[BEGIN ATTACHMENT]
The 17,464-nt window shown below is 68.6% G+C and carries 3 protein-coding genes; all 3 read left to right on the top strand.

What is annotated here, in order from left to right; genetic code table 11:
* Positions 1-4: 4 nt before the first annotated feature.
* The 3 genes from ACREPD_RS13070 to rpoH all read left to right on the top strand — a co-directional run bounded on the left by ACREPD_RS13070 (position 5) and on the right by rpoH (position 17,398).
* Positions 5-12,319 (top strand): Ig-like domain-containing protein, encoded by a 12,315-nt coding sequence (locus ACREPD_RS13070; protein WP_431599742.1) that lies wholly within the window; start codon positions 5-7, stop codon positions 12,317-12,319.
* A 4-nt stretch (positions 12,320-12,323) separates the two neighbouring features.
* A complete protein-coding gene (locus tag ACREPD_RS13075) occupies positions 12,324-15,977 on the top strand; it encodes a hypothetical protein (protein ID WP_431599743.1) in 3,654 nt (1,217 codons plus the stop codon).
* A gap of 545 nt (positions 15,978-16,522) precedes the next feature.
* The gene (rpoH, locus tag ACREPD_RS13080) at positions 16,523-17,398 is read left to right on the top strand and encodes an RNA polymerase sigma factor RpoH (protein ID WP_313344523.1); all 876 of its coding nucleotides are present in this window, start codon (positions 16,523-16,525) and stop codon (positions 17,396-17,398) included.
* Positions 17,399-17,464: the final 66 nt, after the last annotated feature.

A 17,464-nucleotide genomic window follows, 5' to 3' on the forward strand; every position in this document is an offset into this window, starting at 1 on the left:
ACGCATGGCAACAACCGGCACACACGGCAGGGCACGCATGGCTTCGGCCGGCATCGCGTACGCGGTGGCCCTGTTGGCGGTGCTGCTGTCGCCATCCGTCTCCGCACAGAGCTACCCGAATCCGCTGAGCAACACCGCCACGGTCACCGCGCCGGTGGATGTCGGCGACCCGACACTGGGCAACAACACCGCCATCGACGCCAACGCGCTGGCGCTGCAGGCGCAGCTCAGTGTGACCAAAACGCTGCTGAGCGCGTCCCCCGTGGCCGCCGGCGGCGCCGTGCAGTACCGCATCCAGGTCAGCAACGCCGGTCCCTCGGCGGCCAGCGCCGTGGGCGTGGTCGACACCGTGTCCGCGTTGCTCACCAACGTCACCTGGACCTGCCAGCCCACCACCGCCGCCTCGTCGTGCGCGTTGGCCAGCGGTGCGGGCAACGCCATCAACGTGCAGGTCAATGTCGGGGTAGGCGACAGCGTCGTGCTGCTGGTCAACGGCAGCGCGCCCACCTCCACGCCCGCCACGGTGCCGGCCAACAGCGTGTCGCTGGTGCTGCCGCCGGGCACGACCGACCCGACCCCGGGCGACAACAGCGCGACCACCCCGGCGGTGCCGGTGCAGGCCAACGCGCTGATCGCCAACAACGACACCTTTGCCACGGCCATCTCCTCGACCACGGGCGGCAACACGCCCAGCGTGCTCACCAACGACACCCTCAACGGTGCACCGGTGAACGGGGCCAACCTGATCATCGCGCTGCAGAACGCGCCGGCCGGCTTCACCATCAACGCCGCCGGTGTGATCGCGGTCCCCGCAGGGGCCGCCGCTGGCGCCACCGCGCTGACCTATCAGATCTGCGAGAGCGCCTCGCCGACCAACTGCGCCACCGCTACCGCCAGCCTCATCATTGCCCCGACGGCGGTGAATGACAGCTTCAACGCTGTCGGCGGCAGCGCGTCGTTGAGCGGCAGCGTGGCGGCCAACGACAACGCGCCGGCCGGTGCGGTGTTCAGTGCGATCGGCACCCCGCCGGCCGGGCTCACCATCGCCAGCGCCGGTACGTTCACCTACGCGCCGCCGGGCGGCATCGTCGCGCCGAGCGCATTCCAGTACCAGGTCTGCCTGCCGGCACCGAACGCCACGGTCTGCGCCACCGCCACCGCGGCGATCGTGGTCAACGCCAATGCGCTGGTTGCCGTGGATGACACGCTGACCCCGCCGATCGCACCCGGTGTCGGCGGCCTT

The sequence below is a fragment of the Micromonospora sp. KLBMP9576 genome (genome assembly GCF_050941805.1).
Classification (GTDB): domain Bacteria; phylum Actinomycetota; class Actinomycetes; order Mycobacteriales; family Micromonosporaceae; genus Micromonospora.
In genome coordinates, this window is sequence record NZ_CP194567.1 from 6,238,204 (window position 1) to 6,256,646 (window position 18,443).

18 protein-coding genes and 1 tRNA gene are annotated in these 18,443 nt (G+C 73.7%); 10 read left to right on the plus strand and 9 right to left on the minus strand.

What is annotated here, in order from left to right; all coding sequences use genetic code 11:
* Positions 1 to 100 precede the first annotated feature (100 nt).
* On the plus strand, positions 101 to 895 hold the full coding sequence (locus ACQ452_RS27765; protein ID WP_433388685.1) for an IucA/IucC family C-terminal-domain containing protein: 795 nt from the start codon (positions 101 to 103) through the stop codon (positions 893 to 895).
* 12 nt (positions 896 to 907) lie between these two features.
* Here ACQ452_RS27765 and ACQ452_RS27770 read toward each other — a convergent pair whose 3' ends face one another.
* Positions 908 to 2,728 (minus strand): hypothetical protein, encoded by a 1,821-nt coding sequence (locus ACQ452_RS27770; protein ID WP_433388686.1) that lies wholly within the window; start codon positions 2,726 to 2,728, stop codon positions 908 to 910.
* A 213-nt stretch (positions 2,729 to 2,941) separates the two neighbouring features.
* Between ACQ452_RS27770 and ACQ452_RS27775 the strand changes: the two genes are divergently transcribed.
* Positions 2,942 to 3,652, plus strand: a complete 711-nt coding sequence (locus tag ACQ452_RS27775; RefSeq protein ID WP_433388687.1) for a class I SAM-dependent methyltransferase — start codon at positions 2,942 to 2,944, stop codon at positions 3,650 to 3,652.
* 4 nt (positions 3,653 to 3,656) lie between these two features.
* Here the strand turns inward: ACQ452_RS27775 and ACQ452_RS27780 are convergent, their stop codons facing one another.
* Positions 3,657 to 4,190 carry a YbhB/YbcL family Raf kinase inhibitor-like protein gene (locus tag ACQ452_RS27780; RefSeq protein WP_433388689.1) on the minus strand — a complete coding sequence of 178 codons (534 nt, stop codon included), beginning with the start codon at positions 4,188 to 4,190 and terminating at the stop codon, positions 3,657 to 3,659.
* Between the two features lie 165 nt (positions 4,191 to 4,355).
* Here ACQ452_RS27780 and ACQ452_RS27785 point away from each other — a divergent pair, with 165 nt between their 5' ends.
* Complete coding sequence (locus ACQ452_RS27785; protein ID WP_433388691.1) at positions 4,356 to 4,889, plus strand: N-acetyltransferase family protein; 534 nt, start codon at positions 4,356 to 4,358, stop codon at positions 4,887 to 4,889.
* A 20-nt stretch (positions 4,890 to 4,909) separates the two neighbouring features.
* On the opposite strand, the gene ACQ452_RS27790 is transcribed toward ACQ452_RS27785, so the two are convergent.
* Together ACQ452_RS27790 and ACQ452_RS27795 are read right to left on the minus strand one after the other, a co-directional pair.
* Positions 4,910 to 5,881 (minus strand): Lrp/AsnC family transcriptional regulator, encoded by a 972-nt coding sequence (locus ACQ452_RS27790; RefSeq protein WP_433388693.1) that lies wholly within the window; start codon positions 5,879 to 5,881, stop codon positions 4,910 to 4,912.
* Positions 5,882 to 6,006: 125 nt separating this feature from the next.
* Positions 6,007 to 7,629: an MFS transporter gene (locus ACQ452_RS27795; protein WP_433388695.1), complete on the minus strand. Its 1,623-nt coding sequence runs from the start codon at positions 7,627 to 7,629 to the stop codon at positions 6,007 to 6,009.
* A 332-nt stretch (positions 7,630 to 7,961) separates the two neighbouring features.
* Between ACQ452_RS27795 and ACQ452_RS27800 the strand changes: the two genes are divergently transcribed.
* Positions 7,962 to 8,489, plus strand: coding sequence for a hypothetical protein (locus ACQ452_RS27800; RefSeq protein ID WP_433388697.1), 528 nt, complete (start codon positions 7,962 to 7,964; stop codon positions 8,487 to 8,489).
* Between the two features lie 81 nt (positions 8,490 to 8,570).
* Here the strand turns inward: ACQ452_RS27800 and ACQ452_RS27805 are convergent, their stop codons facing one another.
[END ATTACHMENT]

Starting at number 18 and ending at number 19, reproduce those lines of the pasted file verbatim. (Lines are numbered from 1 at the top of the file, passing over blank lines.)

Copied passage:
* Positions 1 to 100 precede the first annotated feature (100 nt).
* On the plus strand, positions 101 to 895 hold the full coding sequence (locus ACQ452_RS27765; protein ID WP_433388685.1) for an IucA/IucC family C-terminal-domain containing protein: 795 nt from the start codon (positions 101 to 103) through the stop codon (positions 893 to 895).